Background Noise and Taste Perception

It has been suggested that the physiological effects of pressurisation are responsible for the blandness of in-flight airline meals. However the real reason behind “diminishing gustatory food properties” (food tasting rubbish) while 32,000 feet above sea level could be a lot simpler: the background noise.

A study conducted by Unilever R&D and the University of Manchester has shown that the background noise experienced while flying reduces the perception of food properties not related to sound (saltiness, sweetness, etc.) while simultaneously increasing the perception of food properties related to sound (e.g. crunchiness)–in other words, the background noise we experience while flying could be responsible for the food we eat being tasteless but crunchy.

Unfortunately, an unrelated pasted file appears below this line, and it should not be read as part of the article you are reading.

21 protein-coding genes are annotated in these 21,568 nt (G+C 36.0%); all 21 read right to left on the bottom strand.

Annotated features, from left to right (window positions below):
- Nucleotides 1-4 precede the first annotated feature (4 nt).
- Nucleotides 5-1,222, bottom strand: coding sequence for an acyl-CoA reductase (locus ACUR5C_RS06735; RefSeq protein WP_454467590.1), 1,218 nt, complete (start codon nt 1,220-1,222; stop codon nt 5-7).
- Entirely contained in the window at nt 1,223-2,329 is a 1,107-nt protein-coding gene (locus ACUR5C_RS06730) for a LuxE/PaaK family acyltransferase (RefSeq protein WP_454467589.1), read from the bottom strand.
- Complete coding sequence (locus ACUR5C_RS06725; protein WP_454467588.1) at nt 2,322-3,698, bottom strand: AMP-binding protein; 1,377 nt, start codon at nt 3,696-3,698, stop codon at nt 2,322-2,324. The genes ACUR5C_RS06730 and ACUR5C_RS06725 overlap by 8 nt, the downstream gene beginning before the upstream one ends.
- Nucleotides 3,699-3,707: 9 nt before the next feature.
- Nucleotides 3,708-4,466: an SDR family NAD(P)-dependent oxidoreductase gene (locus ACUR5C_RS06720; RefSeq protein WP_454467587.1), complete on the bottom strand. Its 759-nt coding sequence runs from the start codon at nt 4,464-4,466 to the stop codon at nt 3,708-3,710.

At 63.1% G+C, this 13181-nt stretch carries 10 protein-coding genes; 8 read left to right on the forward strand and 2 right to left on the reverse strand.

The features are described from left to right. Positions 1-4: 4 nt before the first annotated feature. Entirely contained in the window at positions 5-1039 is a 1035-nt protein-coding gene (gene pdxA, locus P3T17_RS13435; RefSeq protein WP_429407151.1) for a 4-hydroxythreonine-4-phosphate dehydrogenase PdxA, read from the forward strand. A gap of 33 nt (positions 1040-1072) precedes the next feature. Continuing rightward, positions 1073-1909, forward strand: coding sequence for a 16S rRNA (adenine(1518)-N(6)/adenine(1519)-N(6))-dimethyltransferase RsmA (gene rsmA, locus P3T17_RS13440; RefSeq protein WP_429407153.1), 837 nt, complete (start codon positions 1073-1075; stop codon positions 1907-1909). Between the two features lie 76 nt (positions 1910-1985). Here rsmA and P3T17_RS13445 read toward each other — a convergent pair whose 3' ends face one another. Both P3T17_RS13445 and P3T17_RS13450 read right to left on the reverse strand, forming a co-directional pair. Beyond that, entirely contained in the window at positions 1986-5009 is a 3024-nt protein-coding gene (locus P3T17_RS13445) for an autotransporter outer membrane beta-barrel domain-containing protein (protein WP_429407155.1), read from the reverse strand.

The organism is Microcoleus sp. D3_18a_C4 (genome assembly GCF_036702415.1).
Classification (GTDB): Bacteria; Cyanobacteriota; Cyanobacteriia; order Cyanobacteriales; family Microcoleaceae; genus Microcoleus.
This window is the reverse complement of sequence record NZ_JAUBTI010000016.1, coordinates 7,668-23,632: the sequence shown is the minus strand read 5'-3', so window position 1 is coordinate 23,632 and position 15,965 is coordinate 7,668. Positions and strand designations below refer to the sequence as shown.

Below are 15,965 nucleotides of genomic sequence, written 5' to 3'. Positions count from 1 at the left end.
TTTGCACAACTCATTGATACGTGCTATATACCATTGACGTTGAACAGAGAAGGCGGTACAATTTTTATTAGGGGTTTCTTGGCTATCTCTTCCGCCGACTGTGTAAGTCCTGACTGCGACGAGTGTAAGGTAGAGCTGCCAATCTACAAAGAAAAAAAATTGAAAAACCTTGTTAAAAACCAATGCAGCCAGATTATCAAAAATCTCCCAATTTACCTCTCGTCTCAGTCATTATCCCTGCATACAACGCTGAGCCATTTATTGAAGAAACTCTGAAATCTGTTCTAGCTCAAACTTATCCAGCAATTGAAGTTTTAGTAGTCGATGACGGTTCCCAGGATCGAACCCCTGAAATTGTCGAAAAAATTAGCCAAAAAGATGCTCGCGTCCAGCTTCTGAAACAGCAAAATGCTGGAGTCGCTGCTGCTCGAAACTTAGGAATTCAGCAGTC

On possible future applications of the findings, the BBC reports:

“We are still at an early stage of proceedings and this is a relatively small study to really draw definitive conclusions from […] but they suggest that the retail sector could well tailor their choice of food for a given environment.”

Also in the group’s findings there is the suggestion that the overall satisfaction with the food aligned with the degree to which diners liked what they were hearing – a finding the researchers are pursuing in further experiments.

2 thoughts on “Background Noise and Taste Perception

  1. Ian

    Quote: “but they suggest that the retail sector could well tailor their choice of food for a given environment.”

    I don’t want to sound pessimistic but I believed that the reverse will in all likelihood take place; that an environment will be tailored audiowise for a given choice of food — namely cheap and tasteless.

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